Not Rated – Documentary
77 Minutes
Released September 16

Now playing at Laemmle’s Santa Monica Film Center

Silicon Cowboys is a sophisticated documentary directed by Jason Cohen, his second full-length documentary. From the beginning of the film there is a sense that the filmmakers are personally invested in the story. The director draws on his own sensory memories of the time period to create a colorful background for his true story of the evolution of what was at the time a cutting edge form of technical production.

Silicon Cowboys follows the emergence of the personal computing industry in the 1980’s. The film details the account of an unlikely group of friends in Houston who decided to quit their jobs at Texas Instruments (TI used to manufacture calculators that were small enough to carry in your briefcase – wow!). The friends had decided they wanted to open their own business. They met at a local Mexican restaurant and one night over margaritas and enchiladas, and mulled over the possibilities. It was suggested that they open a Mexican restaurant. Then one of them borrowed a pen from a waitperson and drew an idea on his placemat – a “luggable” personal computer that you could take home or on a trip, to continue to work away from your office. Decision made.

The strategy was that they would tear apart an IBM PC. IBM dominated the computer manufacturing business at the time. They would use the “puzzle pieces” that they removed from that PC to build their “portable” and they would endow it with the capacity to run any software that an IBM computer could run. They were so successful in their goal that even IBM was unable to build a portable that ran its own software as well.

This film is beautifully shot by Svetlana Cvetko and edited by Jake Pushinsky, using current interviews and vintage newscasts, headlines, news articles, and commercials. The story flows. Re-enactments look like newsreels because they are so smoothly edited in. Composer Ian Hultquist has put together a sound track that emotionally fleshes out the background of the 1980’s. The fashions of the period and its historical and artistic environment come to life.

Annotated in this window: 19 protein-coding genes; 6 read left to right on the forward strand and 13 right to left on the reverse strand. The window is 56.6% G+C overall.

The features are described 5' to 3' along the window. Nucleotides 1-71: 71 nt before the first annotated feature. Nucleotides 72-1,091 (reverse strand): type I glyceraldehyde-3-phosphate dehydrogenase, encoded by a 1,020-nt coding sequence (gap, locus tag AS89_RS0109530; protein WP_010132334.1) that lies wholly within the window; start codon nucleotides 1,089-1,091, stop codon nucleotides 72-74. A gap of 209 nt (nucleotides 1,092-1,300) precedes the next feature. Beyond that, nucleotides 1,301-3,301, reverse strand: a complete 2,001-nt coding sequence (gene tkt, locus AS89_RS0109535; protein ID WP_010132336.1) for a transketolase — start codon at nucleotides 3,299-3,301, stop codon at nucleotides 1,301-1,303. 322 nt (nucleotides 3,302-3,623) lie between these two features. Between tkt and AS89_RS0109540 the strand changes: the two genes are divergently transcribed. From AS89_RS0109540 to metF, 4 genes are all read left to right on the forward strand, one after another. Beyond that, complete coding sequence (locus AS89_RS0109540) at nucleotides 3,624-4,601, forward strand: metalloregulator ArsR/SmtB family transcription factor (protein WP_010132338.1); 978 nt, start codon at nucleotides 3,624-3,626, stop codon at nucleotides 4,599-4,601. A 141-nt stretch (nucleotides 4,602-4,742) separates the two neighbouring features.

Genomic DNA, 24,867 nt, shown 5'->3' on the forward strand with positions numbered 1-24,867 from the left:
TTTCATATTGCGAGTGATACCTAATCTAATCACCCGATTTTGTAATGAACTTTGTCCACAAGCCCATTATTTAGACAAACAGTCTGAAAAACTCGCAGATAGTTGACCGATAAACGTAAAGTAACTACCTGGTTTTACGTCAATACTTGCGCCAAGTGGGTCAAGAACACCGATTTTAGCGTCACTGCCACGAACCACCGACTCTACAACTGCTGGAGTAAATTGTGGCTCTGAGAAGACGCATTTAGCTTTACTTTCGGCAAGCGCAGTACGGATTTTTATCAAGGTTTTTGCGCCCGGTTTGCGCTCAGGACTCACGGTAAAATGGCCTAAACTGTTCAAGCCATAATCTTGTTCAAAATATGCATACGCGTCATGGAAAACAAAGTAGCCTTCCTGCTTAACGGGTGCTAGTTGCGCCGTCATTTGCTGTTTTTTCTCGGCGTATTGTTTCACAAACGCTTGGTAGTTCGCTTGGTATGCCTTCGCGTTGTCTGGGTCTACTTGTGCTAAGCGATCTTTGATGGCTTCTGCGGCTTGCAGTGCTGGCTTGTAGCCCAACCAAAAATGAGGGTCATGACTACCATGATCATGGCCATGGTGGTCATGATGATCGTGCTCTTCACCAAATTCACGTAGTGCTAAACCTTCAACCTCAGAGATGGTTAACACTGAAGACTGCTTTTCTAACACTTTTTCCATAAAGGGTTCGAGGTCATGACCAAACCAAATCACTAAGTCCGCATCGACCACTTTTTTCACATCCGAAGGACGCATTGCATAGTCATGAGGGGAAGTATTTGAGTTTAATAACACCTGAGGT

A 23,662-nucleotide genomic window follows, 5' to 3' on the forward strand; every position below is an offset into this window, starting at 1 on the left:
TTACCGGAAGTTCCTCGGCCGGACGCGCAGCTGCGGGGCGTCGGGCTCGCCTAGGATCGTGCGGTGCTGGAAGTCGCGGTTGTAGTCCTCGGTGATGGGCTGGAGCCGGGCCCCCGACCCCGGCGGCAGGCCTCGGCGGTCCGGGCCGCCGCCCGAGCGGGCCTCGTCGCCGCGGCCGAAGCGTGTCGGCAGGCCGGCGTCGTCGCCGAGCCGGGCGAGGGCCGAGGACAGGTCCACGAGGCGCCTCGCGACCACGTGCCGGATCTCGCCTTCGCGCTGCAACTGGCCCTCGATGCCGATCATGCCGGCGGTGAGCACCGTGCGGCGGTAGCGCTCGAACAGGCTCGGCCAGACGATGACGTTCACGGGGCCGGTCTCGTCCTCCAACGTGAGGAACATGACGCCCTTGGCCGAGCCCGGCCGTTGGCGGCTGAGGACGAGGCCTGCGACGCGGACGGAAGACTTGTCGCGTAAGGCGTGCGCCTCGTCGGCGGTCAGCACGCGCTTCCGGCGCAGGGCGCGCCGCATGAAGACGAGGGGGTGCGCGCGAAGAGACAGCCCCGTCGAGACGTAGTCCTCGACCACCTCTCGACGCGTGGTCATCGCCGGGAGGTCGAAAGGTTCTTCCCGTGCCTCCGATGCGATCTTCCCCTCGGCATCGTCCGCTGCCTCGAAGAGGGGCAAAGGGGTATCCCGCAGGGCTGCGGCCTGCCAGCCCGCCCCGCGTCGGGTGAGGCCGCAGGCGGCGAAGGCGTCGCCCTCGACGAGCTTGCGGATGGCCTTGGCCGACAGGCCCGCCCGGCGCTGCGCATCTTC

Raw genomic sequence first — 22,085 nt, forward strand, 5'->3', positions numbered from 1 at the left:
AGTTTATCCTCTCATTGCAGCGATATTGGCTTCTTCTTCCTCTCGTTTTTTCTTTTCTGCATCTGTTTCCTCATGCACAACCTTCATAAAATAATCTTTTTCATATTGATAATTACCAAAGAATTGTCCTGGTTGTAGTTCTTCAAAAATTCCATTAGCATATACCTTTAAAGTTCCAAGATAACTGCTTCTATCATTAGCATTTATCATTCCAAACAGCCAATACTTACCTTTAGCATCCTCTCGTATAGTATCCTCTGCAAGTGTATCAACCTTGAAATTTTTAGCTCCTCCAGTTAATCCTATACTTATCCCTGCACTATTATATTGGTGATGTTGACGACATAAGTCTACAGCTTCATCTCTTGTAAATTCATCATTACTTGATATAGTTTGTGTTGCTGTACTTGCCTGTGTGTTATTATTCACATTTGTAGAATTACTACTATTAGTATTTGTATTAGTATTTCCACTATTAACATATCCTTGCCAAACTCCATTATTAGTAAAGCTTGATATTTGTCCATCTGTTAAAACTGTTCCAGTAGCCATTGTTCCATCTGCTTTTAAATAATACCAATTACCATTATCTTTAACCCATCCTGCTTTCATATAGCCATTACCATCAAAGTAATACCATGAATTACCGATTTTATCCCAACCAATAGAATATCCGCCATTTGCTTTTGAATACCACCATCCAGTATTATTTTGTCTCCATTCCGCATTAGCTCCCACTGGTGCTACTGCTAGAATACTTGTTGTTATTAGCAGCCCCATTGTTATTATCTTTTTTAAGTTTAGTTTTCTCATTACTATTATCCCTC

This story is similar to the Steve Jobs films of last year in many ways. The innovative vision of the founders allowed them to keep their business model in a state of flux in response to changes in the tech industry and to the galaxy of new products being introduced into the computing business. They had a legion of competitors. However, their company, called Compaq, had a hook and that hook was “LUGGABLE”.

The period covered by this film is really the “Wild West” of high tech industry history. This story takes place the days before there were high tech angels and venture capitalists…the days when you had to actually go to the bank to get a loan to start a computer company!

Kathryn Whitney Boole has spent most of her life in the entertainment industry, which is the backdrop for remarkable adventures with extraordinary people. She is a Talent Manager with Studio Talent Group in Santa Monica. For previously published reviews see